I’m a little uneasy
And there ain’t much pride inside me
She don’t know how it hurts
And I’m telling you
It’s too late now
She’s just not the same
It’s too late now,
It’s a crying shame
As we approach Yom Kippur, the Day of Atonement, the issue of Teshuva is foremost on our minds. Teshuva is often translated as Repentance, but in truth it means Return. Return to what we know is true and good. Return to what is meaningful for our soul, to our true selves and ultimately returning to God.
King Solomon writes, כִּי אָדָם אֵין צַדִּיק בָּאָרֶץ אֲשֶׁר יַעֲשֶׂה טּוֹב וְלֹא יֶחֱטָא “There is no such thing as a completely righteous person anywhere who does only good and never sins.” Everyone does wrong at some time or another. We all have our faults. We do not live up to our potential on many levels. Given this simple truth, the only question that remains is what can we do to rectify the wrongs we have done? And how much can they indeed be fixed?
According to Jewish tradition there are three key components necessary in the process of Teshuva. There must be (a) regret of the wrong, (b) a verbal confession and (c) a commitment to discontinue the erroneous behavior.
But even with doing all that, the issue still persists: What exactly are we trying to accomplish? Is this some sort of magical formula to assuage our guilt? Can we ever go back to what it was like before the wrong act? Can we regain the purity or “paradise lost” after the sin? For example, if a person commits a theft, will that person ever be the same as if they never stole in the first place? If one was unfaithful to one’s spouse, will the relationship ever be the same? Can it ever be the same?
To be clear, some mistakes are indeed minor in the larger scheme of things. For those, we may very well get back to our original place. If someone stole a towel from a hotel, you can send it back or maybe financially reimburse the company (I recall a guy in my yeshiva days who did just that). After feeling the necessary sense of shame, you can pretty much forget about it, if you indeed made a solid commitment not to do it again. It was a slight lapse and was easily rectified.
On the other hand, there are some actions that make an indelible mark on us forever. They alter the course of our life, sending it into a completely new direction than we could never have anticipated. The above mentioned unfaithful spouse or the husband who slapped or hit his wife did indeed change the relationship forever. No matter how much regret and apologizing he or she may do, no matter how many promises never to do it again, the relationship will never be the same. It cannot be the same – this is a simple fact of life.
In these circumstances the goal is not to try to retrieve what once was because that is forever gone. No, the goal must now be to rebuild an alternative scenario of what could be. There is a reconstruction process given the new reality created from the repercussions of the wrong that was done. There has to be a Plan B now that the original structure has been broken. Plan A is no more.
That may sound like a downer but don’t get depressed because we all live with all sorts of Plan B’s in our lives. And the fact of the matter is that most of history is dominated by Plan B. Adam and Eve were to have lived eternally in the Garden of Eden but they didn’t listen to God’s command not to eat of the Tree of Knowledge and were thrown out. Plan B has been in effect ever since. The Israelites were supposed to have entered into the Land of Israel soon after receiving the Torah at Sinai, but instead wandered for forty years – not the Plan A that God had in mind. There was not supposed to be the destruction of our Temples and Jerusalem falling into foreign hands. The Jewish nation was not supposed to be scattered to the four corners of the globe, but this is what happened in our history and in some ways we are all the better for it.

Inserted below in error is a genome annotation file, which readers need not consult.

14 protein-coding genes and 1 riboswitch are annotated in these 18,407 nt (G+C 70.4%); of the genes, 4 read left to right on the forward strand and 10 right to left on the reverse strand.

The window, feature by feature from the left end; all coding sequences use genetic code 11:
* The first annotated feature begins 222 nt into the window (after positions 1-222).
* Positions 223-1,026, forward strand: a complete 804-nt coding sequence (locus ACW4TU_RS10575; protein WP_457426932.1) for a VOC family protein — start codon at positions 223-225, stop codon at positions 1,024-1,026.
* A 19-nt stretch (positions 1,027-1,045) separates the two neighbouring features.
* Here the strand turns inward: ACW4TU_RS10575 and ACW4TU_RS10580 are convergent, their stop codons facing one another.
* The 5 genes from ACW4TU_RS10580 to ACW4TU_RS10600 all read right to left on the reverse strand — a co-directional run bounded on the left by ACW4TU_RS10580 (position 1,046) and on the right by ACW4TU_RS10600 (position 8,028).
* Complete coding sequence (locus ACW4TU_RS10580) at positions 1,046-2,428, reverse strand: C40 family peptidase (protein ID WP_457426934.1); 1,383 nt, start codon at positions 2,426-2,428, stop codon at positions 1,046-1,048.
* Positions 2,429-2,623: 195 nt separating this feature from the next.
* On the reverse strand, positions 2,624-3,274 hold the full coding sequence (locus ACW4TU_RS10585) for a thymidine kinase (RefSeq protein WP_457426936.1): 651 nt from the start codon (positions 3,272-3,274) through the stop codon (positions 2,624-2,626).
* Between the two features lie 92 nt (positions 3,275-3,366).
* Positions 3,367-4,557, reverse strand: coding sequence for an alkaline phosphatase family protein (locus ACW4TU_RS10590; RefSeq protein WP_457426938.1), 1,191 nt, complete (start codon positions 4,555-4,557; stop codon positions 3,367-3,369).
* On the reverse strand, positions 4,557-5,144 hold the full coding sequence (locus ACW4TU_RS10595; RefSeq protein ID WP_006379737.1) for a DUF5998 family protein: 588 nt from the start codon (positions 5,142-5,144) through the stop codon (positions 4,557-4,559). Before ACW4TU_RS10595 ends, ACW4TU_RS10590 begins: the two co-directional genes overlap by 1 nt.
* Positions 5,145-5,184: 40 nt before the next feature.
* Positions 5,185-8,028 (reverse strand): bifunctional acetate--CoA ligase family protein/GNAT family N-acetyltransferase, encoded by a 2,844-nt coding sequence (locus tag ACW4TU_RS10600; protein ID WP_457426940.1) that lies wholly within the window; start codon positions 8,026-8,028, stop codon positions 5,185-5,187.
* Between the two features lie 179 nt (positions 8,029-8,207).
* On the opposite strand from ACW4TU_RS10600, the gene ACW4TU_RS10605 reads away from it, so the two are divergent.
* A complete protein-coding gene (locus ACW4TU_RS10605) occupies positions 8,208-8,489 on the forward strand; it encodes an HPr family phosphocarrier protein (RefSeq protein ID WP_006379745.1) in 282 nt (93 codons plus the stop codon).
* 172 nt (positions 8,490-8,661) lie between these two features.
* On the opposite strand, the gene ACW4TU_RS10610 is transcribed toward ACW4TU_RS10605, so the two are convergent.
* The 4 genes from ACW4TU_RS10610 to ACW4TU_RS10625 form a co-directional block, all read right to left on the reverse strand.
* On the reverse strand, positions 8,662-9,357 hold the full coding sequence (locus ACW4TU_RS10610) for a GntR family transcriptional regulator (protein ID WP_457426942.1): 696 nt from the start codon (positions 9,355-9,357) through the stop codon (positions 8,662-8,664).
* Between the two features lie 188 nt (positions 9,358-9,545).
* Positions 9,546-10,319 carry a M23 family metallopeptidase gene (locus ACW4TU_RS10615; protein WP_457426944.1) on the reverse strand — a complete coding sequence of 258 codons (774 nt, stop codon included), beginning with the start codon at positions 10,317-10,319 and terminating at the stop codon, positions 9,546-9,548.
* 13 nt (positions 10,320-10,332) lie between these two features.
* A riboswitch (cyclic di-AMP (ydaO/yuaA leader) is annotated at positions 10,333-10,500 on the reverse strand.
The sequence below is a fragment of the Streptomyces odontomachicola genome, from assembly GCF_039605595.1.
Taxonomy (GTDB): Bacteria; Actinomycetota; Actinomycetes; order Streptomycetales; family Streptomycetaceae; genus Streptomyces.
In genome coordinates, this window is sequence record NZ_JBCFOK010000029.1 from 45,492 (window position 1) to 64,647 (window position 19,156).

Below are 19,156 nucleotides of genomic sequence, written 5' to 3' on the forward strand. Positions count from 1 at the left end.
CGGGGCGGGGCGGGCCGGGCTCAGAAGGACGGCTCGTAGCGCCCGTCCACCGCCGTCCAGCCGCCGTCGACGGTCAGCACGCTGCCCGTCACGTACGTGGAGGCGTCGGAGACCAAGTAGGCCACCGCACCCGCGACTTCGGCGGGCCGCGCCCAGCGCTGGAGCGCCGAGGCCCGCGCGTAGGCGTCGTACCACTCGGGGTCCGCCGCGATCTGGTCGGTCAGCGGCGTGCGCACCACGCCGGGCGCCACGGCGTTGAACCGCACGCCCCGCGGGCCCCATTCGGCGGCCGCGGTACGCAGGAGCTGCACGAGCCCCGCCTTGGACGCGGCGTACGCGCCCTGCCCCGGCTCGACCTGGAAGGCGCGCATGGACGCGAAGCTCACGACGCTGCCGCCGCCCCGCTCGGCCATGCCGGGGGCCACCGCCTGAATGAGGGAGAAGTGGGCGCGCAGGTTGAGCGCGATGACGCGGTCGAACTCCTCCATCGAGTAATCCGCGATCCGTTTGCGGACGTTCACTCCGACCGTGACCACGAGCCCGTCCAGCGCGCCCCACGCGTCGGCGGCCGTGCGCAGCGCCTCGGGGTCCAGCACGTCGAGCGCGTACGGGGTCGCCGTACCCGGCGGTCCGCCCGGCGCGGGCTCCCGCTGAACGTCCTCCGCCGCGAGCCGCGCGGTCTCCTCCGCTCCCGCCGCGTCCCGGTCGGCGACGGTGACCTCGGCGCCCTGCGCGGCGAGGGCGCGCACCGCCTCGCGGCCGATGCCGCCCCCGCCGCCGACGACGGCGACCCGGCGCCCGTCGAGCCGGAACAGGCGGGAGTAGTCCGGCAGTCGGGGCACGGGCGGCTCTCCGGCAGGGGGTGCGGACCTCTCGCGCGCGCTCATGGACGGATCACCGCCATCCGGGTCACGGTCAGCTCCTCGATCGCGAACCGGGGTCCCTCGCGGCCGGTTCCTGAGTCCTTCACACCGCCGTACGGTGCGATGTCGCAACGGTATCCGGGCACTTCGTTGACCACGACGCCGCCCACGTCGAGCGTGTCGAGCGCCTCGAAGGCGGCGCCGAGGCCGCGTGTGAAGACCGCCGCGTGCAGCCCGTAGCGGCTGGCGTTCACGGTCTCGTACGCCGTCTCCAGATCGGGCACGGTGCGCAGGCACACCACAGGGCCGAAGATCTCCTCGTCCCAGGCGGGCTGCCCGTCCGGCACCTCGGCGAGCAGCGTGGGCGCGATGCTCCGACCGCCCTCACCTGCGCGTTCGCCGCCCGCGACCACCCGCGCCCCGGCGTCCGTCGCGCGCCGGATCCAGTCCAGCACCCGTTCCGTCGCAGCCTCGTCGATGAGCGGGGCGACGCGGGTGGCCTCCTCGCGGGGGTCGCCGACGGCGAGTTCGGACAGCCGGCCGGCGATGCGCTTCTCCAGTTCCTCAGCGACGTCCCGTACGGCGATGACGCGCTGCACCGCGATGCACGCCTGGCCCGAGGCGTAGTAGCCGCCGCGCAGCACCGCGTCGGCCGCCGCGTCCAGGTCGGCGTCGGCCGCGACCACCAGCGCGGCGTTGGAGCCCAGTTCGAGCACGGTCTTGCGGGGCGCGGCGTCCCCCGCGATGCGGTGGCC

All of us have our failings. Things didn’t turn out the way we thought they would for each and every one of us. We all live with disappointments, missed opportunities and foolish choices. Things have happened to us from outside parties of which we had no choice in the matter, that we didn’t want nor would we ever have imagined – but such is life.
On the other hand – equally and maybe even moreso – new paths have opened up from those Plan B’s and given us gifts we could never have anticipated. So while our lives went down alleyways that we never expected, at the same time we are in some amazing places that we never could have imagined.
Yom Kippur offers us the opportunity to put everything aside – even our most basic needs of eating and drinking – and to look at our lives, see where we erred, regret our actions and commit not to repeat them. But more than that, to reassess, appreciate and do the best we can with the new realities of the Plan B’s in our lives.
It is a wonderful thing that God has built into the fabric of Creation – that we can still fully enjoy life, taste its sweetness, smell its fragrance and realize our potential, even the alternative potentials that we made or that were created for us in ways that we would never have thought.
What was Plan A supposed to be? I don’t know and frankly, who cares? Because no matter what we have done, no matter what “sins” we have committed and no matter how others may have affected us in ways we would not choose or want, an Infinite God created a world with infinite possibilities. A myriad of scenarios that offers infinite good, endless pleasure and deep meaning no matter which path we ended up on. Yom Kippur gives us the chance to experience that. To celebrate the Plan B’s that our lives have become.
Anytime is the right time
To get on with a new tomorrow